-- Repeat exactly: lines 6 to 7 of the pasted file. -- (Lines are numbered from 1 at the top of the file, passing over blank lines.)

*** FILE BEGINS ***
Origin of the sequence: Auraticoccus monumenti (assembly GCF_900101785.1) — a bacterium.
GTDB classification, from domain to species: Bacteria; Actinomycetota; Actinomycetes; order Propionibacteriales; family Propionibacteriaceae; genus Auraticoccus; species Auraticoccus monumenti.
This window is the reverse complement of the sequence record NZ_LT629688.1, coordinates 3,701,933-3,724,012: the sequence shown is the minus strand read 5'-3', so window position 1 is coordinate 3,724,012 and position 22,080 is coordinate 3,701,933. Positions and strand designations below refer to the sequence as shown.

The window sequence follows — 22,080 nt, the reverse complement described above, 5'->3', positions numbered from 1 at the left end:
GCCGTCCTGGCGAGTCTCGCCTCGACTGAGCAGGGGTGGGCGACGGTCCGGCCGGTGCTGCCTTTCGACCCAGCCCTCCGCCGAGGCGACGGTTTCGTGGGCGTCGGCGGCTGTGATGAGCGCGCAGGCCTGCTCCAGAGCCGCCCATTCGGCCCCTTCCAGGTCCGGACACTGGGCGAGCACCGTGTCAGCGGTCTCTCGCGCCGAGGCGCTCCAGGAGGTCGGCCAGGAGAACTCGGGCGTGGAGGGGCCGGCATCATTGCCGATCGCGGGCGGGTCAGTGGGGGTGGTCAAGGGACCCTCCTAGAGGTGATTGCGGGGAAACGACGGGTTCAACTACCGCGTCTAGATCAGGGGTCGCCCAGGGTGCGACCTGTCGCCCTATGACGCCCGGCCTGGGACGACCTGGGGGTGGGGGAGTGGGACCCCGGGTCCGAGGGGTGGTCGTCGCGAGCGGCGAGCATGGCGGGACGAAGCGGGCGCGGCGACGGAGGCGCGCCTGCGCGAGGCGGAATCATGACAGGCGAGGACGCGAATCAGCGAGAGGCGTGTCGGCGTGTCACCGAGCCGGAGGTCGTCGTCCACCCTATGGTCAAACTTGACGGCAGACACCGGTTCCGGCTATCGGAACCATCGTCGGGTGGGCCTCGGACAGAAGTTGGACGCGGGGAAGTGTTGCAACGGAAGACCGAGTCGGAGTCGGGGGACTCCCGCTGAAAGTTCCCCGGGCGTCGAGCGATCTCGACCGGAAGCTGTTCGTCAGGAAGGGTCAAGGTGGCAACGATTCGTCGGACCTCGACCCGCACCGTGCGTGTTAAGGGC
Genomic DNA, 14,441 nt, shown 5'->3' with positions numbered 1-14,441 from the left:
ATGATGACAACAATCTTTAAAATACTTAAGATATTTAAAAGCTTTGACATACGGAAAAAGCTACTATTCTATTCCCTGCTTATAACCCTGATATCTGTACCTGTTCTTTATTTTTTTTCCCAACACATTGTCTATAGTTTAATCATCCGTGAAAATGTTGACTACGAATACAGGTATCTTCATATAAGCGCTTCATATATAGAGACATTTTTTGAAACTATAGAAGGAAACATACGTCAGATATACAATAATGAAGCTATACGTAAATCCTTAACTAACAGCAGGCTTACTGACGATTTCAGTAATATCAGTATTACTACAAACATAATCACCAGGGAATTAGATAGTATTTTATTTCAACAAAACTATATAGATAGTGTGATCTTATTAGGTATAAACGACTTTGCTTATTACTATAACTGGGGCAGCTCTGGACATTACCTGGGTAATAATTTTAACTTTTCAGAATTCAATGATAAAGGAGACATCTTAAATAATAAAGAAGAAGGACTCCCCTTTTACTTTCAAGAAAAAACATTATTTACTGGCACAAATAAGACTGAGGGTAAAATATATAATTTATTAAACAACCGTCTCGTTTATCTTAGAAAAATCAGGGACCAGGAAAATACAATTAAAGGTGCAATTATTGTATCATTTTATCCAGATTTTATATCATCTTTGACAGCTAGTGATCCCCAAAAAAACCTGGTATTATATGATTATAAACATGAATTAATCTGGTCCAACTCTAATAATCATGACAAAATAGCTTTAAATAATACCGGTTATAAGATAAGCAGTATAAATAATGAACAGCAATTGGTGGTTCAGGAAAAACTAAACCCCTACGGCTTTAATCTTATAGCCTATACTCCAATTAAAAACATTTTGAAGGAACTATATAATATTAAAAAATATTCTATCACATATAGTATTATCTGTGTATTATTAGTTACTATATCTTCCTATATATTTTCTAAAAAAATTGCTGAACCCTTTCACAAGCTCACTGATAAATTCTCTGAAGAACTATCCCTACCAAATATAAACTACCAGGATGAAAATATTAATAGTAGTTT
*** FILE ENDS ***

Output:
Genomic DNA, 14,441 nt, shown 5'->3' with positions numbered 1-14,441 from the left:
ATGATGACAACAATCTTTAAAATACTTAAGATATTTAAAAGCTTTGACATACGGAAAAAGCTACTATTCTATTCCCTGCTTATAACCCTGATATCTGTACCTGTTCTTTATTTTTTTTCCCAACACATTGTCTATAGTTTAATCATCCGTGAAAATGTTGACTACGAATACAGGTATCTTCATATAAGCGCTTCATATATAGAGACATTTTTTGAAACTATAGAAGGAAACATACGTCAGATATACAATAATGAAGCTATACGTAAATCCTTAACTAACAGCAGGCTTACTGACGATTTCAGTAATATCAGTATTACTACAAACATAATCACCAGGGAATTAGATAGTATTTTATTTCAACAAAACTATATAGATAGTGTGATCTTATTAGGTATAAACGACTTTGCTTATTACTATAACTGGGGCAGCTCTGGACATTACCTGGGTAATAATTTTAACTTTTCAGAATTCAATGATAAAGGAGACATCTTAAATAATAAAGAAGAAGGACTCCCCTTTTACTTTCAAGAAAAAACATTATTTACTGGCACAAATAAGACTGAGGGTAAAATATATAATTTATTAAACAACCGTCTCGTTTATCTTAGAAAAATCAGGGACCAGGAAAATACAATTAAAGGTGCAATTATTGTATCATTTTATCCAGATTTTATATCATCTTTGACAGCTAGTGATCCCCAAAAAAACCTGGTATTATATGATTATAAACATGAATTAATCTGGTCCAACTCTAATAATCATGACAAAATAGCTTTAAATAATACCGGTTATAAGATAAGCAGTATAAATAATGAACAGCAATTGGTGGTTCAGGAAAAACTAAACCCCTACGGCTTTAATCTTATAGCCTATACTCCAATTAAAAACATTTTGAAGGAACTATATAATATTAAAAAATATTCTATCACATATAGTATTATCTGTGTATTATTAGTTACTATATCTTCCTATATATTTTCTAAAAAAATTGCTGAACCCTTTCACAAGCTCACTGATAAATTCTCTGAAGAACTATCCCTACCAAATATAAACTACCAGGATGAAAATATTAATAGTAGTTT